Reducing pollution could prevent more 44,000 cases of childhood asthma in the UK, a study has found.
A major new analysis suggests that up to a third of new cases of childhood asthma in Europe are being caused by air pollution.
Around 1.1 million children are believed to suffer from asthma in the UK.
It is thought that pollution from traffic can damage airways, leading to inflammation and the development of asthma in children who are genetically predisposed to the condition.
The study, led by the Barcelona Institute for Global Health (ISGlobal), looked at the burden of asthma on 63,442,419 children across 18 European countries, including the UK, in 2016.
They compared asthma incidence rates with estimations of levels of exposure to pollutants in more than 1.5 million square km areas in 2010, which are often traffic-related in urban areas.
Finally, they estimated how rates could be affected if levels were reduced in two different scenarios.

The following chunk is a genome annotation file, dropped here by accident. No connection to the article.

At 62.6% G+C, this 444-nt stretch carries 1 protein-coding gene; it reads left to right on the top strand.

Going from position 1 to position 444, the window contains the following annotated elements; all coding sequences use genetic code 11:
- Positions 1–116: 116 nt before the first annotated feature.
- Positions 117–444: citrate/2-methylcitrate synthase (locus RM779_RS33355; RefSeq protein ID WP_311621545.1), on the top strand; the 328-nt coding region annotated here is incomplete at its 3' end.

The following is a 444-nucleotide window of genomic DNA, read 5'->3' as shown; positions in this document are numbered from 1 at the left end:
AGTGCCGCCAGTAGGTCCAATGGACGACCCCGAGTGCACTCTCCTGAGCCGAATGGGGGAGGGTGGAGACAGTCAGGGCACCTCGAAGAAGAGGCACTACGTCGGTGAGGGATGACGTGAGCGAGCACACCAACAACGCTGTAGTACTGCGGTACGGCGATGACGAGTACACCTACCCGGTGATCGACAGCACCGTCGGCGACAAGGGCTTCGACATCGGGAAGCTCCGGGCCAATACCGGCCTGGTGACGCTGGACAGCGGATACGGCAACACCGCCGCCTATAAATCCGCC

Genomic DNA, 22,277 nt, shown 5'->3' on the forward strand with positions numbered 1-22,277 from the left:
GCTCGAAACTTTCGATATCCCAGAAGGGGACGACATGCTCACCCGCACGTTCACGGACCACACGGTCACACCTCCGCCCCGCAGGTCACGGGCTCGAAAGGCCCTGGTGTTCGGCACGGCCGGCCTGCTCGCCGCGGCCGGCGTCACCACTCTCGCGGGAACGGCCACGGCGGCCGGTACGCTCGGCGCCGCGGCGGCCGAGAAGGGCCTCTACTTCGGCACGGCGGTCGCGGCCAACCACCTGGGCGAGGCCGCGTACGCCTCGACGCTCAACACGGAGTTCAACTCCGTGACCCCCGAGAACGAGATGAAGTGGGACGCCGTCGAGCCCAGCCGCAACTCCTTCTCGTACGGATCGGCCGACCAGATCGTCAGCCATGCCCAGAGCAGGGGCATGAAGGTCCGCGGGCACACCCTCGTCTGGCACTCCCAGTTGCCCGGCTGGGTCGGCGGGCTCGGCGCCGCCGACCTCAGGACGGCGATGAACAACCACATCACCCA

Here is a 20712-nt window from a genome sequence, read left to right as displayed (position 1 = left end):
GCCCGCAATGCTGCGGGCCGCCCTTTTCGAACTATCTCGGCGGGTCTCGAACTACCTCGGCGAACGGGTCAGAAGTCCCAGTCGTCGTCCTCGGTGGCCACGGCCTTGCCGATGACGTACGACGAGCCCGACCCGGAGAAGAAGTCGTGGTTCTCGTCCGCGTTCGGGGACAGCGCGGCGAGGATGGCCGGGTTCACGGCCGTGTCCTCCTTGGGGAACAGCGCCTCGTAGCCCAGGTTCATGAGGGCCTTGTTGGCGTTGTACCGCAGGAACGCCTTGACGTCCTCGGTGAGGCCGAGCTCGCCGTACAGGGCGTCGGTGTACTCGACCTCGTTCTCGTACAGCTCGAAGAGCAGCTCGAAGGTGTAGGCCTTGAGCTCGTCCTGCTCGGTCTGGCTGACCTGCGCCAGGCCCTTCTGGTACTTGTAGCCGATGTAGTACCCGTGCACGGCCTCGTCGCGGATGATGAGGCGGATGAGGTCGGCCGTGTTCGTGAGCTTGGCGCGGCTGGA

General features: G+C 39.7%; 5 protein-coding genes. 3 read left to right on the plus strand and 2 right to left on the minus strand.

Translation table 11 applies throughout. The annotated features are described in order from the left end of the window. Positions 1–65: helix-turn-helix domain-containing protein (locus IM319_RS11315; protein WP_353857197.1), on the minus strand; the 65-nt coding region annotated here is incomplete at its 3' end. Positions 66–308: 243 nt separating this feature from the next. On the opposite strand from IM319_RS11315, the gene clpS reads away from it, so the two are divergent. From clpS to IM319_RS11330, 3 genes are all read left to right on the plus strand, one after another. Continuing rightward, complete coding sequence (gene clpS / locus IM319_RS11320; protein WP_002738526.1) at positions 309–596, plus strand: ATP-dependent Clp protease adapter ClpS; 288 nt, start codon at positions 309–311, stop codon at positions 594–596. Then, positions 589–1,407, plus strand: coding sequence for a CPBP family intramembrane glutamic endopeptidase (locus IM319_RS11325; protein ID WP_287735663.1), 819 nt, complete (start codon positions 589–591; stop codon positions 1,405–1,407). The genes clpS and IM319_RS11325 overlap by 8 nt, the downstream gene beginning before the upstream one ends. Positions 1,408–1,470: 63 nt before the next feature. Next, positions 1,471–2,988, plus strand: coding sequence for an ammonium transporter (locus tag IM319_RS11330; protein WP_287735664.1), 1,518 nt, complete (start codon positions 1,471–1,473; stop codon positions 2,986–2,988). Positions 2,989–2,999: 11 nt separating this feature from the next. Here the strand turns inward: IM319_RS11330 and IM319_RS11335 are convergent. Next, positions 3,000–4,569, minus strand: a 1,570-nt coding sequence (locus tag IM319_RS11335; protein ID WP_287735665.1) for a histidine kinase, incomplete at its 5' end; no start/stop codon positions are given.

They found that 11.4 per cent of the total cases of asthma – 66,567 – could be prevented each year if countries adhered to the maximum air pollution levels recommended by the World Health Organisation (WHO) for the tiny particles known as PM2.5.
This alone equates to more than 10,000 cases in the UK being prevented annually.
The researchers said they believe these guidelines are outdated and need to be lowered.
If countries went further, tens of thousands more cases of childhood asthma could be avoided, the researchers predict.
Read more: The Telegraph